ISSN 1470-3947 (print) | ISSN 1479-6848 (online)

Endocrine Abstracts (2016) 45 P38 | DOI: 10.1530/endoabs.45.P38

Introduction of an intensive outpatient education programme is acceptable to parents of children, and young people with newly diagnosed type 1 Diabetes

Melanie Kershaw1, Ruth Krone1, Lesley Drummond1, Renuka Dias1 & Timothy Barrett1,2

1Birmingham Children’s Hospital NHS Foundation Trust, Birmingham, UK; 2University of Birmingham, Birmingham, UK.

Objectives: Many successful European centres provide intensive education as 2 week inpatient admissions for newly diagnosed type 1 diabetes. Prolonged inpatient stay is resource intensive and disrupts the family unit. Our centre aimed to determine the feasibility of delivering an intensive education programme in an ambulatory care setting.

Methods: The curriculum, introduced in October 2013, comprised 20 hours face to face education by paediatric diabetes nurses, doctors, dietitians, psychologist and social/family support worker (SW/FSW) over 6 weeks. Sessions were scheduled around lunch. Home or diabetes unit visits were provided, as required, for injection support. Families with children diagnosed between October 2014 and November 2015 were provided with an anonymous questionnaire to evaluate programme satisfaction and highlight challenges.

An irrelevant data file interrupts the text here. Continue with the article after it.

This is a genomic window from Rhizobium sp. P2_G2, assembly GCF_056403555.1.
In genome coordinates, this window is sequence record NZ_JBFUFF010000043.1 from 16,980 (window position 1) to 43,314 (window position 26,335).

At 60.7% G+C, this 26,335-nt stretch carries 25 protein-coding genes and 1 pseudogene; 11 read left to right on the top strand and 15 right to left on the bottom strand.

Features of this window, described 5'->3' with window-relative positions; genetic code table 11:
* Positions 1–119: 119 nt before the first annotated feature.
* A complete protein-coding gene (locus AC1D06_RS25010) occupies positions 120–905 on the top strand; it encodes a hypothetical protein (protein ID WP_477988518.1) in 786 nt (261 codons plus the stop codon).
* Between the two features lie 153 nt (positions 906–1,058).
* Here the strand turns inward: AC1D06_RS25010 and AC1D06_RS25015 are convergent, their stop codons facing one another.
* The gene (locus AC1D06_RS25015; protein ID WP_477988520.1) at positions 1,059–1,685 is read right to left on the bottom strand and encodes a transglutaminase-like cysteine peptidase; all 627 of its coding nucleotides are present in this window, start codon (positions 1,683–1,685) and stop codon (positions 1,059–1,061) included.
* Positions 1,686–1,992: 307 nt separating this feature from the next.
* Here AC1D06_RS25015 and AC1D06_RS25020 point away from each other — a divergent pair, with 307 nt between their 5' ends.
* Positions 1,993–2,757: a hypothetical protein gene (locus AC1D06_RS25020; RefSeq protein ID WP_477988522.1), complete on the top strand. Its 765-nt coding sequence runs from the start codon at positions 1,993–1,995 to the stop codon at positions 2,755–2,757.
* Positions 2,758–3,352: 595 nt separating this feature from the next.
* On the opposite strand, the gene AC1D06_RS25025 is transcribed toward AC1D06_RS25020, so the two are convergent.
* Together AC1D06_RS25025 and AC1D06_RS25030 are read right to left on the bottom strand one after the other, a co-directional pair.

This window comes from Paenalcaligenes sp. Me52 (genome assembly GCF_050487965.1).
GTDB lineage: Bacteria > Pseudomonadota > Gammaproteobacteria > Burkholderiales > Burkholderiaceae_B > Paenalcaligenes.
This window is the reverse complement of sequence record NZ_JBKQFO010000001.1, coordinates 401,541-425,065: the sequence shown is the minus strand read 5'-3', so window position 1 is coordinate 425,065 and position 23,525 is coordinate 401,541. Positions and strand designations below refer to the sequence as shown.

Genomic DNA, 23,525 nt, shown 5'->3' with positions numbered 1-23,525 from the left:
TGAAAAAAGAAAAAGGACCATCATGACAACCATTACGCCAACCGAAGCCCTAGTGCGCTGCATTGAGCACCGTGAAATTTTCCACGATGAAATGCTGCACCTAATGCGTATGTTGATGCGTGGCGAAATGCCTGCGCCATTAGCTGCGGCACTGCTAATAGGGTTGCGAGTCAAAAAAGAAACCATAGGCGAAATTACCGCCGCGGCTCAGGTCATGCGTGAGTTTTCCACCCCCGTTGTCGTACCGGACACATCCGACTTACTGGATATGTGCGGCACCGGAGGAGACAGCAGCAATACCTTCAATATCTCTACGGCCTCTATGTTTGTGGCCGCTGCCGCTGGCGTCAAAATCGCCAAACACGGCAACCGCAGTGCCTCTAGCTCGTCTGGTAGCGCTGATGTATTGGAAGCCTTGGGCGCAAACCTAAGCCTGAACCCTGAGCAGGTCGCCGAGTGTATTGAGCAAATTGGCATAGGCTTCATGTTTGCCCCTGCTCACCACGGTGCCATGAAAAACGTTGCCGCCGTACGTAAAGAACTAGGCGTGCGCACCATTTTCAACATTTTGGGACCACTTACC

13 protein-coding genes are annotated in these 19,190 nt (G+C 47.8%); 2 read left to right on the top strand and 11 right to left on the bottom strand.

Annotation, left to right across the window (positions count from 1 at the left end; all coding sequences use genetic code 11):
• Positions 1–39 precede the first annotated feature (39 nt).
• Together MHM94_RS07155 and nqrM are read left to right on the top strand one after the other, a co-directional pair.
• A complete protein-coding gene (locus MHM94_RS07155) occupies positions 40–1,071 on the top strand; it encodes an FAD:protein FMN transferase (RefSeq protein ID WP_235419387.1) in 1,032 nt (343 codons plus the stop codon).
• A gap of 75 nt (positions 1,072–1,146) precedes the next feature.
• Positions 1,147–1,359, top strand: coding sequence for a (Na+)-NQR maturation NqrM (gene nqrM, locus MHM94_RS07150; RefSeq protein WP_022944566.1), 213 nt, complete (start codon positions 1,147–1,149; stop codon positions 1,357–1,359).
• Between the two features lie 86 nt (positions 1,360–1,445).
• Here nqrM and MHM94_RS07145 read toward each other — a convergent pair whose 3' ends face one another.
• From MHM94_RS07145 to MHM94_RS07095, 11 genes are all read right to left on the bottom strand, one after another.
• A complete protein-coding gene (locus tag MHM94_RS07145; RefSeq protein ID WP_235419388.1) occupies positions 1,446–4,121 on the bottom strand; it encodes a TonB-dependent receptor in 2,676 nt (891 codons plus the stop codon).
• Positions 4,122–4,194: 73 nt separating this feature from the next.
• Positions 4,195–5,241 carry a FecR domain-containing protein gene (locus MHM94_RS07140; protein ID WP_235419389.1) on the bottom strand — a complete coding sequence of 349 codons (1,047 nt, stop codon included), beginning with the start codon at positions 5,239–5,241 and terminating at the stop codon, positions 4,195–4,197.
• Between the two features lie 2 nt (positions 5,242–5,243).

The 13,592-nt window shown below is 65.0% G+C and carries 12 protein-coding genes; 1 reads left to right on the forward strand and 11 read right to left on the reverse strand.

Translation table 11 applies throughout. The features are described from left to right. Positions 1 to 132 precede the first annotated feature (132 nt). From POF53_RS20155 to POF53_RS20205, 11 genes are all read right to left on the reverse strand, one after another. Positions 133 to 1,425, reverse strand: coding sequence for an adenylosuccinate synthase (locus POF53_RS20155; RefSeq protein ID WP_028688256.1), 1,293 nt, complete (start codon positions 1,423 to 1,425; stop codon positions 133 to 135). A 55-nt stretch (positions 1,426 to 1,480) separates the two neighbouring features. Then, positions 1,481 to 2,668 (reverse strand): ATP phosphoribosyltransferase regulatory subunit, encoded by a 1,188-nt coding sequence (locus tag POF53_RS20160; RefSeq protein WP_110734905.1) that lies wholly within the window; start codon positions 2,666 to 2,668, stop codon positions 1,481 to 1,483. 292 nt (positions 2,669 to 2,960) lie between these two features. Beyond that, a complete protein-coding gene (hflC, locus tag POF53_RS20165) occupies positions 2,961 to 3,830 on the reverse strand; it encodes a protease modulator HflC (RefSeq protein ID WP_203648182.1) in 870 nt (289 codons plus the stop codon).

Results: There were 54 newly diagnosed in the study period, all of whom participated in the programme. Overall programme attendance rates were high (91%). Questionnaires were completed by 14 (26%) families. 11(79%) were completed by a parent (1 with interpreter). 92–100% of families agreed or strongly agreed sessions delivered by PDSN, Drs or Dietitians were helpful. Sessions rated ambivalent by 17–38% were SW/FSW or psychology delivered sessions, complications and hyperglycaemia. Families report they could attend and reschedule appointments as required. One family reported appointment times caused difficulty in collecting siblings from school. One family raised parking issues. One found the course provided more information than they could manage, others found the pace appropriate.

Conclusion: An intensive education programme can be successfully delivered on an ambulatory basis, despite barriers of inner city location, limited parking and a population comprising high prevalence of low socioeconomic status and ethnic minorities. Strategies to address issues highlighted by families are in place to improve accessibility to all.

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